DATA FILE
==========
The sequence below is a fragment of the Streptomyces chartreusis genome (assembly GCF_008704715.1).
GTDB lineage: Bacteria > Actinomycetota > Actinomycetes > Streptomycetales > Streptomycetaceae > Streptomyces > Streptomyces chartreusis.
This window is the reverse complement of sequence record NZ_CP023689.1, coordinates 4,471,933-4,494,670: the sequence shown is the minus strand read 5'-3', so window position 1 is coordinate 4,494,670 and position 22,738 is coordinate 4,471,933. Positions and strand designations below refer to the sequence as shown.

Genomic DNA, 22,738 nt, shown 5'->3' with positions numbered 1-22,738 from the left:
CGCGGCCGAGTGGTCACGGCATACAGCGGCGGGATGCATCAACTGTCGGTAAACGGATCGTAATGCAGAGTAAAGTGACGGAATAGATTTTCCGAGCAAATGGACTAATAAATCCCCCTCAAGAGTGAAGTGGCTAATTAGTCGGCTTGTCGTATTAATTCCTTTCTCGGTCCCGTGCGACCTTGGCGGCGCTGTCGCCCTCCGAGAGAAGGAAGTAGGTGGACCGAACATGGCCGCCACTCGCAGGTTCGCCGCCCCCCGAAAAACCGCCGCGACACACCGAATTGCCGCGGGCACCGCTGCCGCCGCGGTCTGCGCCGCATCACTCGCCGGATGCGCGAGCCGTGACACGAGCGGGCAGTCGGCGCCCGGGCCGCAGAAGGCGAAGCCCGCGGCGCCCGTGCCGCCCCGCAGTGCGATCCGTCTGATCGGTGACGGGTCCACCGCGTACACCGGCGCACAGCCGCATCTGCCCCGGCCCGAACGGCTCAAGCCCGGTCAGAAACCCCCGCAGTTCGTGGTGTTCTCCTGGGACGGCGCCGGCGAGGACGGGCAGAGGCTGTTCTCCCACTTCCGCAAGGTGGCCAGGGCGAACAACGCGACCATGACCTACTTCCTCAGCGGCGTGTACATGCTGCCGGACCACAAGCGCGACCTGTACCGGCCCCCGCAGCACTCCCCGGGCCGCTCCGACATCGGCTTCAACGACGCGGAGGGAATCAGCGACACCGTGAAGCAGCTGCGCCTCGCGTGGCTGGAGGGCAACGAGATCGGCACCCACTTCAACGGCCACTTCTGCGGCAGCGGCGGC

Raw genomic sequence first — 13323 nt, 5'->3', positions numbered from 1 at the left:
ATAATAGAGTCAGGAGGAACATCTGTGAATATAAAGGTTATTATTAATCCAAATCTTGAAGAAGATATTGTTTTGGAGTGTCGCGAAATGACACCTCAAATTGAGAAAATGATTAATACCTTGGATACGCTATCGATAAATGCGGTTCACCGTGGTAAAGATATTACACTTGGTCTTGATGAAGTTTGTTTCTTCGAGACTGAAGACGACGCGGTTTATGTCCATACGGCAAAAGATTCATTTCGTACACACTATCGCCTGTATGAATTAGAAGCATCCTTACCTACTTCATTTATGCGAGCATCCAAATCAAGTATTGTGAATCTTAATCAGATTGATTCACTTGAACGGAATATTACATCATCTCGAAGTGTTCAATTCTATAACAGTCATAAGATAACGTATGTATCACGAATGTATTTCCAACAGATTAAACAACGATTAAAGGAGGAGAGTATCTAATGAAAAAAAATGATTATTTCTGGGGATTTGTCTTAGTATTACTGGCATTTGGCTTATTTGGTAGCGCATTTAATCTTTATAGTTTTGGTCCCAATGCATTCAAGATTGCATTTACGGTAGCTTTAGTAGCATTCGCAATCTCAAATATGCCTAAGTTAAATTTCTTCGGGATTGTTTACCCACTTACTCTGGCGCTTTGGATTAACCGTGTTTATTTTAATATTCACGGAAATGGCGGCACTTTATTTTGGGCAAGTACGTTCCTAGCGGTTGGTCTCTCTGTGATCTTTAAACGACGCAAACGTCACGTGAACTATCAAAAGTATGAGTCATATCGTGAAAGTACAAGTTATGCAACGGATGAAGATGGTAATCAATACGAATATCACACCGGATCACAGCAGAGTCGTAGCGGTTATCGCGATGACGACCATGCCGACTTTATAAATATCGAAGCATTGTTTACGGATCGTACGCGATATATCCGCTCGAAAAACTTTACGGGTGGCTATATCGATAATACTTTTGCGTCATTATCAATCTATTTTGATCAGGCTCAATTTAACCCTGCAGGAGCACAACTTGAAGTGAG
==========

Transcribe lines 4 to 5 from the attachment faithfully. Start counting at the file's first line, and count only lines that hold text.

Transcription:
Genomic DNA, 22,738 nt, shown 5'->3' with positions numbered 1-22,738 from the left:
CGCGGCCGAGTGGTCACGGCATACAGCGGCGGGATGCATCAACTGTCGGTAAACGGATCGTAATGCAGAGTAAAGTGACGGAATAGATTTTCCGAGCAAATGGACTAATAAATCCCCCTCAAGAGTGAAGTGGCTAATTAGTCGGCTTGTCGTATTAATTCCTTTCTCGGTCCCGTGCGACCTTGGCGGCGCTGTCGCCCTCCGAGAGAAGGAAGTAGGTGGACCGAACATGGCCGCCACTCGCAGGTTCGCCGCCCCCCGAAAAACCGCCGCGACACACCGAATTGCCGCGGGCACCGCTGCCGCCGCGGTCTGCGCCGCATCACTCGCCGGATGCGCGAGCCGTGACACGAGCGGGCAGTCGGCGCCCGGGCCGCAGAAGGCGAAGCCCGCGGCGCCCGTGCCGCCCCGCAGTGCGATCCGTCTGATCGGTGACGGGTCCACCGCGTACACCGGCGCACAGCCGCATCTGCCCCGGCCCGAACGGCTCAAGCCCGGTCAGAAACCCCCGCAGTTCGTGGTGTTCTCCTGGGACGGCGCCGGCGAGGACGGGCAGAGGCTGTTCTCCCACTTCCGCAAGGTGGCCAGGGCGAACAACGCGACCATGACCTACTTCCTCAGCGGCGTGTACATGCTGCCGGACCACAAGCGCGACCTGTACCGGCCCCCGCAGCACTCCCCGGGCCGCTCCGACATCGGCTTCAACGACGCGGAGGGAATCAGCGACACCGTGAAGCAGCTGCGCCTCGCGTGGCTGGAGGGCAACGAGATCGGCACCCACTTCAACGGCCACTTCTGCGGCAGCGGCGGC